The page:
Tokyo Olympiad by Ichikawa Kon

Free documentary film screening of Tokyo Olympiad by Ichikawa Kon in London

Image Source: © International Olympic Committee – all rights reserved

In conjunction with the exhibition Tokyo 1964: Designing Tomorrow, Japan House London is delighted to introduce a series of free screenings of the pioneering documentary Tokyo Orinpikku (Tokyo Olympiad, released in 1965) by filmmaker Ichikawa Kon, a key figure of Japan's ‘Golden Age’ of cinema in the 1950s.

Commissioned by the Japanese Olympic Organizing Committee, Ichikawa’s revolutionary documentary of the Tokyo 1964 Olympic Games blends together a portrayal of the humanity of the competing athletes with cutting-edge technological achievement, such as the use of telephoto lenses, widescreen images, freeze-frames, dramatic slow-motion sequences, and many other visual effects.

It is regarded as one of the greatest films about sport of all time. Rather than a celebratory representation of Japanese victories, the film takes a more personal, emotional and authentic approach, with Ichikawa focusing on the human body and its struggles and limitations during the Games, capturing a new vision of the athletes and their sporting performances.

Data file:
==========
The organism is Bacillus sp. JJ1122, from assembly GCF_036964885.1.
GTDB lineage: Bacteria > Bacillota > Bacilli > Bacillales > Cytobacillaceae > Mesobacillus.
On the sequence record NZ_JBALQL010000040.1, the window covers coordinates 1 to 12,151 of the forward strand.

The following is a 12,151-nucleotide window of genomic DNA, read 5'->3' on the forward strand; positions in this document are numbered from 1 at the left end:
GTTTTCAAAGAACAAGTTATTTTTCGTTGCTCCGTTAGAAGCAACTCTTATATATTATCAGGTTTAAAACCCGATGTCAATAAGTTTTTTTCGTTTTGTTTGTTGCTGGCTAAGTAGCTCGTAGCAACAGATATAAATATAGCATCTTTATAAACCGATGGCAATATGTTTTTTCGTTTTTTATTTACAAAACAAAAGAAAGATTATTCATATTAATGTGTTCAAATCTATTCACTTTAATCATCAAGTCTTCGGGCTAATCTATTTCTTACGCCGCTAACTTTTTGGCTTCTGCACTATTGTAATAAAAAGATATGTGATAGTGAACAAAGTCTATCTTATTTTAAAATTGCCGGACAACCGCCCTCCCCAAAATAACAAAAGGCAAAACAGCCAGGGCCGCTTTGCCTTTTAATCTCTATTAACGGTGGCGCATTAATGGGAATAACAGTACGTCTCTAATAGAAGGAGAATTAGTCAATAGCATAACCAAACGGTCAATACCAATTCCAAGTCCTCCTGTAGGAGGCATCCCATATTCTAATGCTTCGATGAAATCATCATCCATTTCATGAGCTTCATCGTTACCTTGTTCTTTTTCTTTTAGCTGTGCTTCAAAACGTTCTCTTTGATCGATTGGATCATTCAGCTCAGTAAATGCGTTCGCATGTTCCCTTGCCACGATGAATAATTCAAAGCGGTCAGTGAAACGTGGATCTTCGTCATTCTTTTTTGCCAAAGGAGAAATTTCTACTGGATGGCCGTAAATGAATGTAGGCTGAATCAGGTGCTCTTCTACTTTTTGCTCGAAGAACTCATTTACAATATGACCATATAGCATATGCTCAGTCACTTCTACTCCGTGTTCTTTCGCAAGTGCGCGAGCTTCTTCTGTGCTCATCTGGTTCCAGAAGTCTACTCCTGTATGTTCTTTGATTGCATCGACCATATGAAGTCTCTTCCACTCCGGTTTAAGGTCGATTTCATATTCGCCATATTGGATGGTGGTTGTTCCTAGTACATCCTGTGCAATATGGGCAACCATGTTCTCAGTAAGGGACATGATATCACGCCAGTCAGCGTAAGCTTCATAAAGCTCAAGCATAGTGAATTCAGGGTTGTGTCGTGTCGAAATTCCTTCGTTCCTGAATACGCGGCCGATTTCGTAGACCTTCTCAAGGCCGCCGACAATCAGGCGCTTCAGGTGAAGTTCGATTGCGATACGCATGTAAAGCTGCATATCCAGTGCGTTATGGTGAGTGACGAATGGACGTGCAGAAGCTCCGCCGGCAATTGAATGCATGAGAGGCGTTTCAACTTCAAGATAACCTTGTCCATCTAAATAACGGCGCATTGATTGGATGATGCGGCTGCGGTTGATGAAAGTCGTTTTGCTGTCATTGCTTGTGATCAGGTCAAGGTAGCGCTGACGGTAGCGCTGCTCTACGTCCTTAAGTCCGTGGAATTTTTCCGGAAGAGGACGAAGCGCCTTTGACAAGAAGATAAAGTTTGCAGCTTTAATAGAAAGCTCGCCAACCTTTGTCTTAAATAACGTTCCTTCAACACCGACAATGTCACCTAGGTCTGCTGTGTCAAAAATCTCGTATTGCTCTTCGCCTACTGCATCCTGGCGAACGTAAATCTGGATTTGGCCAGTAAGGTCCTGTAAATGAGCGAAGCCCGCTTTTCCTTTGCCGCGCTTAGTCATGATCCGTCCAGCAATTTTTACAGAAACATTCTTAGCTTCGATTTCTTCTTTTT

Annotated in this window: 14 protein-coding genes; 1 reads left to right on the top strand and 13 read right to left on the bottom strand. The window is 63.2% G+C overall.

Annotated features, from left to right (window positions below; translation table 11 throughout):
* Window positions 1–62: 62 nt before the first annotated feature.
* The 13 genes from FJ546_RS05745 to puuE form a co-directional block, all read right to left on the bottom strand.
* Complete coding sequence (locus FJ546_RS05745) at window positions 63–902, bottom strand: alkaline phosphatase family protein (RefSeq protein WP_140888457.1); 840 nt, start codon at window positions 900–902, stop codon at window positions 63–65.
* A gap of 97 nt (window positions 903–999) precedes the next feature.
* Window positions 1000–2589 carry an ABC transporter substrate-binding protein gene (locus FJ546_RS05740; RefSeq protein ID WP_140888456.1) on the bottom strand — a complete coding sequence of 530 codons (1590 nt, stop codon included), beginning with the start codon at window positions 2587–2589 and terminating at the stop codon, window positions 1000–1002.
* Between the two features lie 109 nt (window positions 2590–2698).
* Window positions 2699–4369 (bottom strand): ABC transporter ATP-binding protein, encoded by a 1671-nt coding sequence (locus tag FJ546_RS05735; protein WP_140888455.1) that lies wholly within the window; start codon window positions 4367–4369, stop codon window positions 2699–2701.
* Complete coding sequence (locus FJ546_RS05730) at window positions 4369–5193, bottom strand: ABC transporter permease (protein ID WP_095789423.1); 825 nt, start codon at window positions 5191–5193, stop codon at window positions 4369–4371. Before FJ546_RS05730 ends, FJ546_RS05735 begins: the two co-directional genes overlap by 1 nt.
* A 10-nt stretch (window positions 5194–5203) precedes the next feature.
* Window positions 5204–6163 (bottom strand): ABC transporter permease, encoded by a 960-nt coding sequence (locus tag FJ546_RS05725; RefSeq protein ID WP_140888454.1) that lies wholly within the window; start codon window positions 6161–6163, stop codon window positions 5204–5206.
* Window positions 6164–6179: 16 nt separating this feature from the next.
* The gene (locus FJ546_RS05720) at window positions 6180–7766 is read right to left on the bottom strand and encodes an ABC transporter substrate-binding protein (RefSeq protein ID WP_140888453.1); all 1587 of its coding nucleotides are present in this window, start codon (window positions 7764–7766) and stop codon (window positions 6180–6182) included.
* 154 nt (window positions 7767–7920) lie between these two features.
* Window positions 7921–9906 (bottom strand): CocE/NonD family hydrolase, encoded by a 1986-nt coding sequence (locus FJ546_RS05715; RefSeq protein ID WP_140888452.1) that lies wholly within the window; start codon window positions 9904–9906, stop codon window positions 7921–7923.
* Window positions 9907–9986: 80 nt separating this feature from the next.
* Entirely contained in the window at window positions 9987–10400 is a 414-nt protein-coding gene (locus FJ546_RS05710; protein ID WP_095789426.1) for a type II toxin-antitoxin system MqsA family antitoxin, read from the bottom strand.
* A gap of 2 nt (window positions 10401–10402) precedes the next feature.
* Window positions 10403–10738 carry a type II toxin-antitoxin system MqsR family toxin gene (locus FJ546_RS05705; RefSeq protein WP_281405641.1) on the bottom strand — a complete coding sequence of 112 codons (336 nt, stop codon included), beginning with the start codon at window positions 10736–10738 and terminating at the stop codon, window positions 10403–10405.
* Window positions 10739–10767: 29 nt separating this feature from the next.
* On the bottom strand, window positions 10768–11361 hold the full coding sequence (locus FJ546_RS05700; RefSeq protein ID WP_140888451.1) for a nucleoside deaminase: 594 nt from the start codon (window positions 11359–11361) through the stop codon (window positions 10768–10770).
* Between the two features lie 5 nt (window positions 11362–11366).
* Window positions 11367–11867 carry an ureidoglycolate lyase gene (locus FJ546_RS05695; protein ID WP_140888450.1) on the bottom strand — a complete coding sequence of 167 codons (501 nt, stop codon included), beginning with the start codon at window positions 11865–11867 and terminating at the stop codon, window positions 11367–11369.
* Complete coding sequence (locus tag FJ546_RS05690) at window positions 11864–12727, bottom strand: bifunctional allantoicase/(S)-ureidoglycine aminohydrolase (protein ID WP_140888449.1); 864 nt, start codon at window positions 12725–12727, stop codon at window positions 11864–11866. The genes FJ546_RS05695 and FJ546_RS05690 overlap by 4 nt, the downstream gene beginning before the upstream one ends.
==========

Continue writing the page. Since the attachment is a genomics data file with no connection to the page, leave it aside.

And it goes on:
Booking tickets

Please choose a date below and click on the button to book your free ticket.

Wednesday 3 November 2021, 18:30–21:30 Event ended
Saturday 6 November 2021, 15:00–18:00 Event ended
Thursday 2 September 2021, 17:30–20:30 Event ended
Saturday 2 October 2021, 15:00–18:00 Event ended

With English subtitles. Duration: 170 minutes (2 hours 50 minutes, with a 10-minute interval)

Please keep an eye on this page as more dates might be introduced as they become available.

About the filmmaker:

Ichikawa Kon (1915–2008) was a major figure in Japanese post-war cinema. His films examined the tensions and changes that characterized this period. He graduated from the University of Tokyo in 1933. His early films were comedies, though he also created social dramas in which misfits and outsiders struggle against the pressures of a new Japan, in addition to several notable literary adaptations. It was the films he made with a strong anti-war message that brought him to the attention of those outside Japan. Many of his most powerful works were scripted by his wife Wada Natto including The Burmese Harp (1956) and Conflagration (1958) based on a novel by Mishima Yukio.